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Discussion Starter #1
About a year ago, I decided to retire and started to look around for something fulfilling to do!
I had always played around with cars and decided that getting to understand what todays cars are made like would be an idea I couldn’t resist. After buying and driving several makes of diesel cars where the garage seemed to always suggest that the engine was of French origin, I thought I could be amused by the 110bhp, 2.0litre HDI. After all they are relatively cheap and eminently tuneable, well certainly to a man of my age.
I therefore went completely mad and purchased a 140,000 mile example which was advertised with new clutch and 8 months MoT. At £200 what was I expecting from a car which everyone seems to think don’t rust and can go to the moon and back.
I had the vehicle delivered to my house and excitedly set about examining where I could make improvements to my purchase in order to improve its reliability.
Imagine my amazement when detailed examination revealed this!!
Peugeot offer an anti perforation warranty I understand and not an anti rust or rust free guarantee. Despite this example being over 10 years old, I agree Peugeot certainly can claim their guarantee to be valid, but the moral is don’t be impressed by the paintwork , look underneath for the real truth.
 

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photo's are out of focus but they appear to be images of nothing more than surface rust. As I understand it, the anti-perforation warranty only applies if the car is inspected at stated intervals by a Peugeot dealer and that it covers corrosion from inside the panels rather than the outside of the panels that are open to the elements. The photos give the inpression that there is plenty of solid metal underneath which is what I think you are saying in a very roundabout way.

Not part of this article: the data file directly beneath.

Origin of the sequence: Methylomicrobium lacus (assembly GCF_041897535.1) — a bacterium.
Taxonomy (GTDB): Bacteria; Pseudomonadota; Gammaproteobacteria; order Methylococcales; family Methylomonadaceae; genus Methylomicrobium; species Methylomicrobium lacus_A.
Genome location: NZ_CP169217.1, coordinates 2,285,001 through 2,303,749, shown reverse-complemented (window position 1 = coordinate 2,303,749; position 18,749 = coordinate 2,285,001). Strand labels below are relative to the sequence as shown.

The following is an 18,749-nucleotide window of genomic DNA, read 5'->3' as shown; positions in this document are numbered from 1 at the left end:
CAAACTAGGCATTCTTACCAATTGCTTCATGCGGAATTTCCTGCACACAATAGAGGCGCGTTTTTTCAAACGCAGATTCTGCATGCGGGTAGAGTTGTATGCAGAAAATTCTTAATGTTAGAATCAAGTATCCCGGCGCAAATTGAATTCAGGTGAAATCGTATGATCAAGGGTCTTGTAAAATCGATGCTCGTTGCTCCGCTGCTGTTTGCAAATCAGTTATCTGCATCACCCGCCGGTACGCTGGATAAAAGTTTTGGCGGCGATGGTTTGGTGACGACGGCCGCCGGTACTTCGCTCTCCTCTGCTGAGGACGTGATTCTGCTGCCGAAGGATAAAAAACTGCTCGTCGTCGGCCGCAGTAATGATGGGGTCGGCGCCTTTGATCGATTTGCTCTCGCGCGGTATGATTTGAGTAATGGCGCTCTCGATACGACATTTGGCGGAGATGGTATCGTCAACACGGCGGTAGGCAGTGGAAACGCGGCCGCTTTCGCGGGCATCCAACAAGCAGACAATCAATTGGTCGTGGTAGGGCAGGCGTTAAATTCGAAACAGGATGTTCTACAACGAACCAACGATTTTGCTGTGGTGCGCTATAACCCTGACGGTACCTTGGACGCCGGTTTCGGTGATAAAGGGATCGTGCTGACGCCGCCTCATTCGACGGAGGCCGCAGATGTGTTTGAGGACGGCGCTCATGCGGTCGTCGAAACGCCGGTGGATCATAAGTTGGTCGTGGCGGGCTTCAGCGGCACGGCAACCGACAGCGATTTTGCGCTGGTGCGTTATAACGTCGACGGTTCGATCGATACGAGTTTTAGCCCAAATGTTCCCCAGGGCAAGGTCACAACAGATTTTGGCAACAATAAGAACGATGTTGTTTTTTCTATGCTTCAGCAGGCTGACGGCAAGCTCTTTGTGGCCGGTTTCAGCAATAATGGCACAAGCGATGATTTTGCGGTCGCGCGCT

Anyone purchasing a used car of any age should generally always try to look at the underneath, not just for corrosion but also for damage caused by driving over unsuitable terrain. I've never once met anyone who has the opinion that cars never rust. Several people including myself have the opinion that cars tend to last longer these days and don't suffer from terminal rust like cars made back in the 60's and 70's as long as they aren't driven like a stock car and have some kind of reasonable care taken by the owners.
 

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EVERY car will have rust underneath low mileage cars tend to be the worst !

My sw has 160k miles and is 12 years old is rusty here and there but if it was a ford it would be scrapped long ago because the sills would be non existent along with the wheel arches :)

peugeots from the 80s and even 90s rusted pretty badly the modern cars ARE much better
 

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Discussion Starter #4
307sw

Thanks for your interest and responses
The issue for me was the extent of the rusty area and the fact that it was behind the tank and under the boot area where I would not have expected significant abuse from the elements. Having pursued a similar Ford perforation warranty previously on a 3 year old Mondeo, I was truly disappointed with the bodge it. and forget it attitude of main dealer. Clearly at 12 years old the Peugeot had fulfilled its expectations and I still hadn't lost a fortune
It still had a long MoT with the car which should have counted for something, although this also included some rusty brake pipes, so not really sure of the efficacy of an MoT test these days
So what to do next??
I decided to proceed by taking the engine apart to see what state that was in. If the engine turned out to be in good fettle then proceeding with some sort of rebuild was likely. Poor engine, break it, sell off the parts and start again
 

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i would love to have the ability to just decide im going to strip my engine

your a braver man then i ever will be
 

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Discussion Starter #6
I dont want to sound pious, but my taking cars apart is summed up thus:
“Believe in your infinite potential. Your only limitations are those you set upon yourself. Believe in yourself, your abilities and your own potential. Never let self-doubt hold you captive. You are worthy of all that you dream of and hope for.”
― Roy T. Bennett, The Light in the Heart
 
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